The threads of the page, stage, and life itself have been interwoven for about as long as all three elements have existed (we'll leave cave paintings for another day). But whether we opt to wear the smiling mask or the one shedding tears on any given day, at times there's no escaping the sensation that we've been cast in a role. The question, of course, is how we want to play it.
Matthew Amendt's new The Comedian's Tragedy, a depiction of Aristophanes struggling with his muse in ancient Greece, delves into these tricky and delicate ideas with an assurance that belies the fact that it's his first shot as a playwright (he's most often seen onstage acting at the Guthrie). It also doesn't hurt that this production, an Actor's Equity showcase, boasts a gaggle of sharpshooter talent.
The action opens with the Chorus Leader (Ron Menzel) exhorting the audience to understand that Greek drama rose up through the people as though bursting from the soil itself. He then casts a sympathetic but acute gaze on the crowd and asks, "What need have you of a story?"
Quite a bit, thanks for asking. The narrative here concerns Aris (Amendt), who has penned a wildly successful and scathing comedy. For his troubles, he's pissed off powerful enemies and been labeled a "pervert." Amendt plays his young playwright as dissolute and burned out, the artist doubly burned because he can't even stoke the inner fires that got him singed in the first place.
Socrates (Chris Carlson) and Alcibiades (Patrick Bailey, in shining gold pants and open-necked shirt, a real neon libertine) alternately recruit Aris to the causes of reason and passion, respectively, but Aris is really most interested in the contents of the flask from which he regularly sips. An exception to his inebriated disinterest is his contempt for Xerxica (Tracey Maloney), a saucy Persian girl who expresses her mutual disregard for him on the street by regularly spitting on him.
It's fun and original stuff, and under Bill McCallum's direction the cast finds the serious tones in Amendt's script, while sharing his awareness that, if you're going to dig deep, best provide some laughs along the way. Menzel's role as Chorus Leader goes a long way in this capacity. Speaking directly to the audience, he has a knack for insinuating complicity, then undermining it all with a shrug and a smile.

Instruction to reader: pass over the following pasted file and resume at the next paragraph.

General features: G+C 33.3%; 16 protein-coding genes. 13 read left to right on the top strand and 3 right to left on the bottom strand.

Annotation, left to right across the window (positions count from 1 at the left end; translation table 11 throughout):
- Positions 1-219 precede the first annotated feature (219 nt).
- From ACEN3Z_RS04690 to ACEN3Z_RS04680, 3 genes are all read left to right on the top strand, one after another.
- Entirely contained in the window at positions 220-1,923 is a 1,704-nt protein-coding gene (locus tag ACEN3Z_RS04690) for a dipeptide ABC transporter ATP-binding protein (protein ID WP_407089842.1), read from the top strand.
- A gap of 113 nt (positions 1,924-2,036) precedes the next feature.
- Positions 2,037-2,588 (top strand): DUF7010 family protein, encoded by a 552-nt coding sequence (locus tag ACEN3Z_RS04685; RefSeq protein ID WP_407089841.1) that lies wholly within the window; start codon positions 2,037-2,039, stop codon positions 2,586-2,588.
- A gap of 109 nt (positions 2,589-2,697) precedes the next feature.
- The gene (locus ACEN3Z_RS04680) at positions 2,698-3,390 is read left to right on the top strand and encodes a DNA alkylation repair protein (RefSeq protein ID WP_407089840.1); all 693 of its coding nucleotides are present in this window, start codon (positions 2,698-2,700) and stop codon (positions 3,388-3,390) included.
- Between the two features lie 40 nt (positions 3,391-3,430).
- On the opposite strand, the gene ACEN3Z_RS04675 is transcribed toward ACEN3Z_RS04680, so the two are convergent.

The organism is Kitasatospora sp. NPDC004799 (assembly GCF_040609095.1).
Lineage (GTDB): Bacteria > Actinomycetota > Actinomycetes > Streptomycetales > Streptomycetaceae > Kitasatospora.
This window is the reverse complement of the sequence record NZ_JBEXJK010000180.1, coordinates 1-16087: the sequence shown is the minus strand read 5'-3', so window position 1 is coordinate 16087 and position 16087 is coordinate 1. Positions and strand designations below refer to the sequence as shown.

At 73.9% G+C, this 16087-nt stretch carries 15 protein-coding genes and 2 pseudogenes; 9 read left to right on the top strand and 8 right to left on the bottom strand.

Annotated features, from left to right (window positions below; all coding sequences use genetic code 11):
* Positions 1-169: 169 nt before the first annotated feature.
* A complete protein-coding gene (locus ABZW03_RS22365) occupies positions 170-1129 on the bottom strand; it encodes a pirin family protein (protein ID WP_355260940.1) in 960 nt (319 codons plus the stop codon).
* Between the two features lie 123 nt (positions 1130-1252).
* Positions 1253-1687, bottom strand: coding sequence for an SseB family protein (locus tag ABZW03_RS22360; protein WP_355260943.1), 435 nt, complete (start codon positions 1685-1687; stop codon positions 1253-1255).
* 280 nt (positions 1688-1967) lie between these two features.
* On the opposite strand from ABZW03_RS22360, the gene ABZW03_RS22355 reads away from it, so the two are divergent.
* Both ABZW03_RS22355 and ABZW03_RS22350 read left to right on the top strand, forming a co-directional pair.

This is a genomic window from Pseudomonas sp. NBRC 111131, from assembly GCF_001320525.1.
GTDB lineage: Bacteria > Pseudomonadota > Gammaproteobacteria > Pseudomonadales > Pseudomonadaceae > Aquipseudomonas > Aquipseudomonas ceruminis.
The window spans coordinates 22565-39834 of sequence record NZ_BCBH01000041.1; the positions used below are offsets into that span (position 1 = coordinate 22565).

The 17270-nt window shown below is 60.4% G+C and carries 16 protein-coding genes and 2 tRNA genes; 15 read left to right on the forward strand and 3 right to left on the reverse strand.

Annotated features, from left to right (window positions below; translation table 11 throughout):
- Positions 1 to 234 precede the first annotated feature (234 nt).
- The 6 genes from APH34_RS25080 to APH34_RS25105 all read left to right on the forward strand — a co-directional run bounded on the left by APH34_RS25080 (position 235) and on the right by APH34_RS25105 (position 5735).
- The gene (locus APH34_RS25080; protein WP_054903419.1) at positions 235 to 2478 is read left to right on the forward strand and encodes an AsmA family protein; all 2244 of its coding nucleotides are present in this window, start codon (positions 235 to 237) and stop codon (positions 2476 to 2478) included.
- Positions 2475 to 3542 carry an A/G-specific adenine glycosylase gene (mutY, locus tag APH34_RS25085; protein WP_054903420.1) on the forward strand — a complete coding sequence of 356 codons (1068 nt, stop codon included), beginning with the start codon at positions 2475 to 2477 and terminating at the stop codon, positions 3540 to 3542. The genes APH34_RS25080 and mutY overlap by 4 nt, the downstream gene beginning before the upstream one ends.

Smiles are harder for Aris to summon with the arrival of his enemy Cleon (John Riedlinger), fresh off a big military victory against Sparta and generally eager to kick some comedian ass. (He ends up murdering someone close to Aris, throwing our hero into the emotional abyss.) This is ancient Greece, after all, and while the theater scene was excellent, there were also wars, plagues, and an approach to vengeance and violence that was a bit more accepting than ours.
The second act is mostly concerned with justice and redemption, without any sugarcoating. Xerxica urges Aris to write a great tragedy to prove his worth. (They fall in love, natch, and Maloney and Amendt eventually produce a glowing last-night-together scene). Aris complies, even as he bangs his head repeatedly against the very concept; greatness was an essential theme of classical tragedy, after all, and he finds little of it in himself.
Toward the end of the play, a chill-inducing twist recasts everything we've seen so far (I won't spoil it, except to pose this idea: What three questions might you ask your future self, given the chance—that is, how much do you really want to know about how your story turns out?). These fictional characters begin to realize that their immortality is based on eternally repeating their roles. In this bristling and engaging drama, you get the sense that its author has contemplated the flip side as well. We all consider ourselves real, after all, but that requires forgetting that we also wear masks of our own devising. For those who consider fiction as real as anything else, the possible storylines seem truly endless.